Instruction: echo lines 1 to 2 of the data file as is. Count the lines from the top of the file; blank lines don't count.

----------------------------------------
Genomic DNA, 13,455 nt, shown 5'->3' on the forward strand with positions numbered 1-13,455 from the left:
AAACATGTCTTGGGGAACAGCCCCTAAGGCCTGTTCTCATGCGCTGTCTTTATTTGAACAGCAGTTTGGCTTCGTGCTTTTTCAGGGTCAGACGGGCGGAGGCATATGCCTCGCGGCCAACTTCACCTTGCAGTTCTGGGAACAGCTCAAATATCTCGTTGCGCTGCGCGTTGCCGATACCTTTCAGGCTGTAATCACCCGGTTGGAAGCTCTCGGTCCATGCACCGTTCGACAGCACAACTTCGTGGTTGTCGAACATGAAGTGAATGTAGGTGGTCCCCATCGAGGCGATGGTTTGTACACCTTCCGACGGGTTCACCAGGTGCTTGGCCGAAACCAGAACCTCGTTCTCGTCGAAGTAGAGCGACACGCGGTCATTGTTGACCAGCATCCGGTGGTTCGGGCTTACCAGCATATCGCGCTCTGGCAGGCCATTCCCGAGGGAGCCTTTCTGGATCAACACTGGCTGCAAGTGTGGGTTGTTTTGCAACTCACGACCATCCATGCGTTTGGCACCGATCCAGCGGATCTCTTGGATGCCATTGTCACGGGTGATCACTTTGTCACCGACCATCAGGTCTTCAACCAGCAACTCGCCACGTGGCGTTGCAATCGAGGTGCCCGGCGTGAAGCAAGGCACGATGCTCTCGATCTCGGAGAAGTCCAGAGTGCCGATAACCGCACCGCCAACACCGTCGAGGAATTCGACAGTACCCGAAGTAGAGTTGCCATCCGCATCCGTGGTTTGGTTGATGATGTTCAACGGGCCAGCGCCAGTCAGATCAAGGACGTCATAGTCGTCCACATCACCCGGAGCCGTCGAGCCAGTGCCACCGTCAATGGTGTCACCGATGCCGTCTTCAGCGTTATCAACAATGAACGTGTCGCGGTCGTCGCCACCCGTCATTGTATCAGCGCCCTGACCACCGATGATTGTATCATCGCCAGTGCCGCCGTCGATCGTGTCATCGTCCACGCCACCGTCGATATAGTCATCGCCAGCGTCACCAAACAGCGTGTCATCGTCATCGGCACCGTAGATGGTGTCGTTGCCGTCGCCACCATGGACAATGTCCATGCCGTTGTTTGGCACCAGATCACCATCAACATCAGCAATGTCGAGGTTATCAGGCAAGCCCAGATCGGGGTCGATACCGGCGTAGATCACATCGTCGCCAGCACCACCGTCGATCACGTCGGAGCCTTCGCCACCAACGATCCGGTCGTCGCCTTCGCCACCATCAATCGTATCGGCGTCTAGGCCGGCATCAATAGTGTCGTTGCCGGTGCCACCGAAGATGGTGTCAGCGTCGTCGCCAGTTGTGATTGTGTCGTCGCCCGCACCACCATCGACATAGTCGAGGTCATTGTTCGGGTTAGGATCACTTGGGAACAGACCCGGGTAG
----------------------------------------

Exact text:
Genomic DNA, 13,455 nt, shown 5'->3' on the forward strand with positions numbered 1-13,455 from the left:
AAACATGTCTTGGGGAACAGCCCCTAAGGCCTGTTCTCATGCGCTGTCTTTATTTGAACAGCAGTTTGGCTTCGTGCTTTTTCAGGGTCAGACGGGCGGAGGCATATGCCTCGCGGCCAACTTCACCTTGCAGTTCTGGGAACAGCTCAAATATCTCGTTGCGCTGCGCGTTGCCGATACCTTTCAGGCTGTAATCACCCGGTTGGAAGCTCTCGGTCCATGCACCGTTCGACAGCACAACTTCGTGGTTGTCGAACATGAAGTGAATGTAGGTGGTCCCCATCGAGGCGATGGTTTGTACACCTTCCGACGGGTTCACCAGGTGCTTGGCCGAAACCAGAACCTCGTTCTCGTCGAAGTAGAGCGACACGCGGTCATTGTTGACCAGCATCCGGTGGTTCGGGCTTACCAGCATATCGCGCTCTGGCAGGCCATTCCCGAGGGAGCCTTTCTGGATCAACACTGGCTGCAAGTGTGGGTTGTTTTGCAACTCACGACCATCCATGCGTTTGGCACCGATCCAGCGGATCTCTTGGATGCCATTGTCACGGGTGATCACTTTGTCACCGACCATCAGGTCTTCAACCAGCAACTCGCCACGTGGCGTTGCAATCGAGGTGCCCGGCGTGAAGCAAGGCACGATGCTCTCGATCTCGGAGAAGTCCAGAGTGCCGATAACCGCACCGCCAACACCGTCGAGGAATTCGACAGTACCCGAAGTAGAGTTGCCATCCGCATCCGTGGTTTGGTTGATGATGTTCAACGGGCCAGCGCCAGTCAGATCAAGGACGTCATAGTCGTCCACATCACCCGGAGCCGTCGAGCCAGTGCCACCGTCAATGGTGTCACCGATGCCGTCTTCAGCGTTATCAACAATGAACGTGTCGCGGTCGTCGCCACCCGTCATTGTATCAGCGCCCTGACCACCGATGATTGTATCATCGCCAGTGCCGCCGTCGATCGTGTCATCGTCCACGCCACCGTCGATATAGTCATCGCCAGCGTCACCAAACAGCGTGTCATCGTCATCGGCACCGTAGATGGTGTCGTTGCCGTCGCCACCATGGACAATGTCCATGCCGTTGTTTGGCACCAGATCACCATCAACATCAGCAATGTCGAGGTTATCAGGCAAGCCCAGATCGGGGTCGATACCGGCGTAGATCACATCGTCGCCAGCACCACCGTCGATCACGTCGGAGCCTTCGCCACCAACGATCCGGTCGTCGCCTTCGCCACCATCAATCGTATCGGCGTCTAGGCCGGCATCAATAGTGTCGTTGCCGGTGCCACCGAAGATGGTGTCAGCGTCGTCGCCAGTTGTGATTGTGTCGTCGCCCGCACCACCATCGACATAGTCGAGGTCATTGTTCGGGTTAGGATCACTTGGGAACAGACCCGGGTAG